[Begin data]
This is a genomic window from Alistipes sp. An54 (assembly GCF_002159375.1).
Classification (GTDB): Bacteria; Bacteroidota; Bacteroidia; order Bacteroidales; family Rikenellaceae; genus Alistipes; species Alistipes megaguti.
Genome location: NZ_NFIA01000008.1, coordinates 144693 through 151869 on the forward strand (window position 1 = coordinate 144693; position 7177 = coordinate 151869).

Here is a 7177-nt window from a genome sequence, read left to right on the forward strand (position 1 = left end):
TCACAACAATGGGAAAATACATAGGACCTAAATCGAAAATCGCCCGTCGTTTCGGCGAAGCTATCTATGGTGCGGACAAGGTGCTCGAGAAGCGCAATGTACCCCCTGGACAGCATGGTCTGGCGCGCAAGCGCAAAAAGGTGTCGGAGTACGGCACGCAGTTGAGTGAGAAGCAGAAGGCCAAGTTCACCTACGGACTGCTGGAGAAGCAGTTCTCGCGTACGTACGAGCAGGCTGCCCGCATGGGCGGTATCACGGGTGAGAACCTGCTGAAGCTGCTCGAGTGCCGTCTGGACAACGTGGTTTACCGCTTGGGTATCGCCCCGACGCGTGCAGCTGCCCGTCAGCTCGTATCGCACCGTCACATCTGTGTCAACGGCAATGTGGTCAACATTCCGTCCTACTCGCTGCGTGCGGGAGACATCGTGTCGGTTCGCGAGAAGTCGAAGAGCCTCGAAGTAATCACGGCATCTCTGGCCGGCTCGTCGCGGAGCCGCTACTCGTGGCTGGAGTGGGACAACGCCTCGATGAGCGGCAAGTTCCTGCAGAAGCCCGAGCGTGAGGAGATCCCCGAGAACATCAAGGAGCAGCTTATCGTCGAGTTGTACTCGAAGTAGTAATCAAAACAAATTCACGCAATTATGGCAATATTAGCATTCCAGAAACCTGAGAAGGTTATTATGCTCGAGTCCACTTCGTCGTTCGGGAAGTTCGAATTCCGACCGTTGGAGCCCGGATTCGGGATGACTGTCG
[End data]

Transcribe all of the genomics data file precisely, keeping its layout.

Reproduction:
This is a genomic window from Alistipes sp. An54 (assembly GCF_002159375.1).
Classification (GTDB): Bacteria; Bacteroidota; Bacteroidia; order Bacteroidales; family Rikenellaceae; genus Alistipes; species Alistipes megaguti.
Genome location: NZ_NFIA01000008.1, coordinates 144693 through 151869 on the forward strand (window position 1 = coordinate 144693; position 7177 = coordinate 151869).

Here is a 7177-nt window from a genome sequence, read left to right on the forward strand (position 1 = left end):
TCACAACAATGGGAAAATACATAGGACCTAAATCGAAAATCGCCCGTCGTTTCGGCGAAGCTATCTATGGTGCGGACAAGGTGCTCGAGAAGCGCAATGTACCCCCTGGACAGCATGGTCTGGCGCGCAAGCGCAAAAAGGTGTCGGAGTACGGCACGCAGTTGAGTGAGAAGCAGAAGGCCAAGTTCACCTACGGACTGCTGGAGAAGCAGTTCTCGCGTACGTACGAGCAGGCTGCCCGCATGGGCGGTATCACGGGTGAGAACCTGCTGAAGCTGCTCGAGTGCCGTCTGGACAACGTGGTTTACCGCTTGGGTATCGCCCCGACGCGTGCAGCTGCCCGTCAGCTCGTATCGCACCGTCACATCTGTGTCAACGGCAATGTGGTCAACATTCCGTCCTACTCGCTGCGTGCGGGAGACATCGTGTCGGTTCGCGAGAAGTCGAAGAGCCTCGAAGTAATCACGGCATCTCTGGCCGGCTCGTCGCGGAGCCGCTACTCGTGGCTGGAGTGGGACAACGCCTCGATGAGCGGCAAGTTCCTGCAGAAGCCCGAGCGTGAGGAGATCCCCGAGAACATCAAGGAGCAGCTTATCGTCGAGTTGTACTCGAAGTAGTAATCAAAACAAATTCACGCAATTATGGCAATATTAGCATTCCAGAAACCTGAGAAGGTTATTATGCTCGAGTCCACTTCGTCGTTCGGGAAGTTCGAATTCCGACCGTTGGAGCCCGGATTCGGGATGACTGTCG